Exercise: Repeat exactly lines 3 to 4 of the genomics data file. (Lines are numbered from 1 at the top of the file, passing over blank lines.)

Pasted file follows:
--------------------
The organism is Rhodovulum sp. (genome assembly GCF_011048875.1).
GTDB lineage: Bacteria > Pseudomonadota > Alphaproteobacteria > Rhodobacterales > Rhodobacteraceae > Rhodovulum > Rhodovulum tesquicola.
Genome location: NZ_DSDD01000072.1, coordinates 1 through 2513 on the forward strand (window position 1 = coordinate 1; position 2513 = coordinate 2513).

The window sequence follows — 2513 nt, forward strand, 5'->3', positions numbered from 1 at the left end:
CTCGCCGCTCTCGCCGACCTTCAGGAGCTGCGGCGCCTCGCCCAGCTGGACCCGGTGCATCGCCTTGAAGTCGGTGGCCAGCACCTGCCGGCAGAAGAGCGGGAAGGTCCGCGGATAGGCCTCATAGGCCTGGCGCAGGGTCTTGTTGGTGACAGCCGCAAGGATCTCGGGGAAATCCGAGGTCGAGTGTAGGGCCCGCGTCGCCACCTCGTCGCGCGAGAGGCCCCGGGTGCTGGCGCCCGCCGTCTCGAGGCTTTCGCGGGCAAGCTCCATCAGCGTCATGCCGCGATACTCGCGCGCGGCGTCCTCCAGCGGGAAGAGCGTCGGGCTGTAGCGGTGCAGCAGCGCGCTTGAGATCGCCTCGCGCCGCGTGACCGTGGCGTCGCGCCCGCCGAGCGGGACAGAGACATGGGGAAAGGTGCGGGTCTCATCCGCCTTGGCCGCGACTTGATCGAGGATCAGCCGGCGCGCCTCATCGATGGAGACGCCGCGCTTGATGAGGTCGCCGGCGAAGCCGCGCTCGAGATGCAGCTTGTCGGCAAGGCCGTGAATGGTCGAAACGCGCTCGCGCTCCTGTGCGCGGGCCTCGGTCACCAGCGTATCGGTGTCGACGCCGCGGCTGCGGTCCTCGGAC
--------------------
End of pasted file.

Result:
Genome location: NZ_DSDD01000072.1, coordinates 1 through 2513 on the forward strand (window position 1 = coordinate 1; position 2513 = coordinate 2513).

The window sequence follows — 2513 nt, forward strand, 5'->3', positions numbered from 1 at the left end: